Exploring Kumamoto Japan: A Place of Nature and Tradition

Kumamoto Prefecture: A Brief Background and Guide

It is an undeniable fact that Japan has plenty of amazing travel locations. Within its realm of forty-seven prefectures, almost every location has something unique to offer – either on food, historical landmarks, amusement parks, natural sites, onsens, and even crazy nightlife. Among Japan's many prefectures, Kumamoto is a lesser-known travel destination. However, that does not necessarily mean that it has nothing to offer. This article will aim to provide its readers with a couple of reasons why Kumamoto must be included in the next travel itinerary, as well as relevant tips for traveling to Kumamoto.

So what exactly is Kumamoto Prefecture? Obviously, Kumamoto is not as popular as Tokyo, Hokkaido, Fukuoka, or even the remote island of Okinawa. Its land area is relatively small as well, compared to other Japanese prefectures. It is situated in the southwestern part of Japan and on the west side of Kyushu island. At the dawn of the Meiji Restoration, the province of Higo was officially renamed to Kumamoto, which meant "origin of the bear" in Japanese.

Additional Information: Kumamoto Japan's Zip Code and Railway Map

While being on the far side of Kyushu Island, Kumamoto is still accessible through Japan's state of the art rail systems. Both the subway and bullet train system has made it easier to travel to Kumamoto despite its far location. The following rail systems are present within the Kumamoto area: JR Kyushu Railway, Kyushu Shinkansen, Kagoshima Line, Hohi Line, Hisatsu Line, Misumi Line, Kumamoto Electric Railway, Kumagawa Railroad, South Aso Railway and Hisatsu Orange Railway. Upon seeing this list, it may seem too excessive, however, it is quite normal in Japan to have interlocked railway systems from different providers as this makes traveling to and from other locations an easy feat. For those who are looking into traveling to Kumamoto, it is easy to find maps or guides all over the internet on the railways connected to and from Kumamoto.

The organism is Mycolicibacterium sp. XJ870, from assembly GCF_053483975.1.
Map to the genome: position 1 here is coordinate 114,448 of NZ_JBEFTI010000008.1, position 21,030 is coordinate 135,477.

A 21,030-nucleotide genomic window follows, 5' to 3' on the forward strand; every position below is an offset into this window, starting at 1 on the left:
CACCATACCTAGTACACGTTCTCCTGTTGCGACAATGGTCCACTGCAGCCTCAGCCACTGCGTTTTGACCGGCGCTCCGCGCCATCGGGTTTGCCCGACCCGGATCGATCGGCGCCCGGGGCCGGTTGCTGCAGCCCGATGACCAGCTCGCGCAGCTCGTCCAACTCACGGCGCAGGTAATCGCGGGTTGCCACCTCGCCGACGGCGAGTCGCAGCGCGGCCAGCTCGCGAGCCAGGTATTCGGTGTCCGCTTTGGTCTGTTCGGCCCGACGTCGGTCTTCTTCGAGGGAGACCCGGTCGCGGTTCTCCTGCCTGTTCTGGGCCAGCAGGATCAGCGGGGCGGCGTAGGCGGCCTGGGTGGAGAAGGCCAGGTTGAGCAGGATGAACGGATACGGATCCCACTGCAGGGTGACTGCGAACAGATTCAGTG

For those who are interested in sending any package to an address within Kumamoto Prefecture, it is quite easy to find the exact zip code of any address within the area. A lot of websites have intensive lists of zip codes for all the towns under the Kumamoto Prefecture. Thanks to the power of Internet, almost anyone has access to that information.

Recent News: 2016 Earthquake Shook Kumamoto Japan

A little less than a year ago, Kumamoto, Japan gained worldwide popularity and their area was plastered all over news sites, and shows. Unfortunately, the reason for this situation is a tragic series of earthquakes that shook Kumamoto prefecture. This is one of the most severe quakes that Japan experienced in the recent years. Due to Japan's natural geographical location, the country has been experiencing several earthquakes, with a high magnitude one occurring within one or two year's interval. This was attributed to the movement of oceanic plates that surround Japan.

Five years earlier, Japan experienced a magnitude 9.0 earthquake that caused massive damage and had a death toll of almost twenty thousand, known as the 2011 Tohoku Earthquake. The 2016 Kumamoto Earthquake was nowhere near the tragic earthquake five years prior, however, an earthquake is still an earthquake. With the main shock recorded at 7.0 magnitude and a foreshock earthquake at 6.2 magnitudes, there was still serious damage brought about by this earthquake. Fatalities were recorded at fifty persons, but injuries spanned to more than three thousand people. During that time, Kumamoto was declared to be in a state of calamity.